Local electoral arrangements finalised for Ealing Council


The independent Local Government Boundary Commission for England has published its final recommendations for new electoral arrangements for Ealing Council.

Today’s publication follows two rounds of public consultation and draws new boundaries for each council ward across Ealing.

Every current council ward will change as a result of the review.

The Commission’s final recommendations propose that Ealing should be represented by 70 borough councillors in the future: one more than the current arrangement. The recommendations also propose that those councillors should represent 22 three-councillor wards and two two-councillor wards across the borough.

Professor Colin Mellors, Chair of the Commission, said, “We are extremely grateful to people across Ealing who took part in the review. The Commission has looked at all the evidence that was put forward during the consultation.

“We believe these recommendations deliver electoral fairness for voters as well as reflecting community ties.”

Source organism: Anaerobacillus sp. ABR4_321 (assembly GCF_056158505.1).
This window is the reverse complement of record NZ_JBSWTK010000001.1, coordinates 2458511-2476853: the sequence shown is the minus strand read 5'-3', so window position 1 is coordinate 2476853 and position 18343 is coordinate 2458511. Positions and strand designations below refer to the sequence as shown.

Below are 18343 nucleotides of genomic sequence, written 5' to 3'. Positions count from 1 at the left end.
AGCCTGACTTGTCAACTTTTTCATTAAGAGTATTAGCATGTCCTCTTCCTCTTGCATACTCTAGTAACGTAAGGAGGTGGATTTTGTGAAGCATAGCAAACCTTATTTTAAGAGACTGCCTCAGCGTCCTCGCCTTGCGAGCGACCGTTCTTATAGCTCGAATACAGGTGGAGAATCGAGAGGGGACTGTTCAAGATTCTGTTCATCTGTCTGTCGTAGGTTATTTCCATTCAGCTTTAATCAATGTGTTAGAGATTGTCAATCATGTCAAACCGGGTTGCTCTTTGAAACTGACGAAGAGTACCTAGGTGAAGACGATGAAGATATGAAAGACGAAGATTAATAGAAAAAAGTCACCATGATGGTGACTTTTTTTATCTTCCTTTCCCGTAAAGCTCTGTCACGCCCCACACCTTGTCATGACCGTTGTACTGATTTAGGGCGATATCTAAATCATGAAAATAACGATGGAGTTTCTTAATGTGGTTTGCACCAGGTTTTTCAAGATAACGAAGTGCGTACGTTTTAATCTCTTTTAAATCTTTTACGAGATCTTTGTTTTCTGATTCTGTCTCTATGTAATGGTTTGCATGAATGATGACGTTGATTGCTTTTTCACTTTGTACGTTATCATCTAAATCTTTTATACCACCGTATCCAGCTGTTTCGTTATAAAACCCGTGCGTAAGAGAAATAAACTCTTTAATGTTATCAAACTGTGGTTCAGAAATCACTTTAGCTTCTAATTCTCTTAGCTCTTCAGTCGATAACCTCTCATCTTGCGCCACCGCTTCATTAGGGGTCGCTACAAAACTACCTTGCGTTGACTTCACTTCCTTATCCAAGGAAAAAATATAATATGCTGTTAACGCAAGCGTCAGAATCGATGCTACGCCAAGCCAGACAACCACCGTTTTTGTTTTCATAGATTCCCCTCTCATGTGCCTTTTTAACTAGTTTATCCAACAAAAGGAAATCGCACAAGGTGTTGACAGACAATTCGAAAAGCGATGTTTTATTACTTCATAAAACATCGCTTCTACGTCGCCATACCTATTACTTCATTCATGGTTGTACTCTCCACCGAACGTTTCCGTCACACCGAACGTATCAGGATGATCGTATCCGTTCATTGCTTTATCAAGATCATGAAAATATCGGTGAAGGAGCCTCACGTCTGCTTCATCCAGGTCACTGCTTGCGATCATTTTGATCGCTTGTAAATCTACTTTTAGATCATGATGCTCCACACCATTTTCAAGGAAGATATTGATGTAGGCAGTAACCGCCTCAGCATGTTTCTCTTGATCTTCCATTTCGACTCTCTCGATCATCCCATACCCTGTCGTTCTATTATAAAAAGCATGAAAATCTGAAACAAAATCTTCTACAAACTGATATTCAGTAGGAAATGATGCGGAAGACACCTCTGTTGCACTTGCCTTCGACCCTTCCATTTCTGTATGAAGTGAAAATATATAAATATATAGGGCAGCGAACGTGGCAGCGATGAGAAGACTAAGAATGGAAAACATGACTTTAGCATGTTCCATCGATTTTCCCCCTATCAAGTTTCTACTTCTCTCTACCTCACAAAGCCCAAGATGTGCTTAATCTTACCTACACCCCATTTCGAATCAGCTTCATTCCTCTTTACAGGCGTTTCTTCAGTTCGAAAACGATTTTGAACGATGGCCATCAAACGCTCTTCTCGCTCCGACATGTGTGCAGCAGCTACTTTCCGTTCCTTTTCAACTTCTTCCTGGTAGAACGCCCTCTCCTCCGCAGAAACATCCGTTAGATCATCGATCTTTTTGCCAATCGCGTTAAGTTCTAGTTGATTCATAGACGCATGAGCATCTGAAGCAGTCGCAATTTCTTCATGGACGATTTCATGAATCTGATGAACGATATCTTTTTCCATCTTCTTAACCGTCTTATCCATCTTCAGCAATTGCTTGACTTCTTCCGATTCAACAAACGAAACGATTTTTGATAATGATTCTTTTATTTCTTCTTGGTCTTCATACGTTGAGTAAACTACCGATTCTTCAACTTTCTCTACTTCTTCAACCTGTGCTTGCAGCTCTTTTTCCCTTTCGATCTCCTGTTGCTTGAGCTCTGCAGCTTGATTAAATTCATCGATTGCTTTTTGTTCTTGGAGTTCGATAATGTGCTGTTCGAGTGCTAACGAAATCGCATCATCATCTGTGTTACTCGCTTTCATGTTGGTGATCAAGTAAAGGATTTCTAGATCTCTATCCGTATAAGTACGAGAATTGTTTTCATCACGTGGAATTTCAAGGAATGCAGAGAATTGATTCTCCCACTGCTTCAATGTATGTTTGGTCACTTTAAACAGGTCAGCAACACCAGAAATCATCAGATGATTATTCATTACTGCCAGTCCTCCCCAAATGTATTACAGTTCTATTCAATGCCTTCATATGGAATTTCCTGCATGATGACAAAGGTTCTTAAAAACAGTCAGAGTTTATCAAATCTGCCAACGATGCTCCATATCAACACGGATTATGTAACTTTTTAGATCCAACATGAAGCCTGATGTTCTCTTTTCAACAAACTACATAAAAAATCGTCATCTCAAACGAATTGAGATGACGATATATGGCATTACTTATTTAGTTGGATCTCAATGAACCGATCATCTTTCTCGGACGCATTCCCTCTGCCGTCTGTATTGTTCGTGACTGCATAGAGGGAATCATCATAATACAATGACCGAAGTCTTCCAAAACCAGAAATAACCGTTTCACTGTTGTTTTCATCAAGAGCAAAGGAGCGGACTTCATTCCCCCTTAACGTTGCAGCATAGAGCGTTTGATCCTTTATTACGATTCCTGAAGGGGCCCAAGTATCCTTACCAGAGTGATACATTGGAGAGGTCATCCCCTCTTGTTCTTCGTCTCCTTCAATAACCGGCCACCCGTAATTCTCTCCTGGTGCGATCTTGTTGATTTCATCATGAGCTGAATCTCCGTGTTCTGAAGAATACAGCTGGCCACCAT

In response to local feedback during public consultation, the Commission has made changes to some of the proposals it published in February 2019.

In central Ealing, the Commission has decided to change its draft plans so that Copley Close will be part of Pitshanger ward rather than North Hanwell ward. The Commission has also amended its recommendations so that the boundary between Pitshanger and Ealing Broadway wards remains as it is currently drawn.

In Acton, the Commission has also listened to local views and has amended the proposed boundary between North Acton and South Acton wards. The change means that the community to the south of Creffield Road, who are part of the wider Creffield Conservation Area, will be included in North Acton ward.

The Commission has also agreed to change the name of its proposed Acton Green ward to Southfield to reflect the representations made to it by local people during the consultation.

The Commission has made further minor amendments to the wards it originally proposed after listening to local feedback. The changes, and the full recommendations, are available on the Commission’s website at www.lgbce.org.uk.

The proposed new arrangements must now be implemented by Parliament. A draft Order – the legal document which brings into force the recommendations – will be laid in Parliament in the coming months. The draft Order provides for the new electoral arrangements to come into force at the council elections in 2022.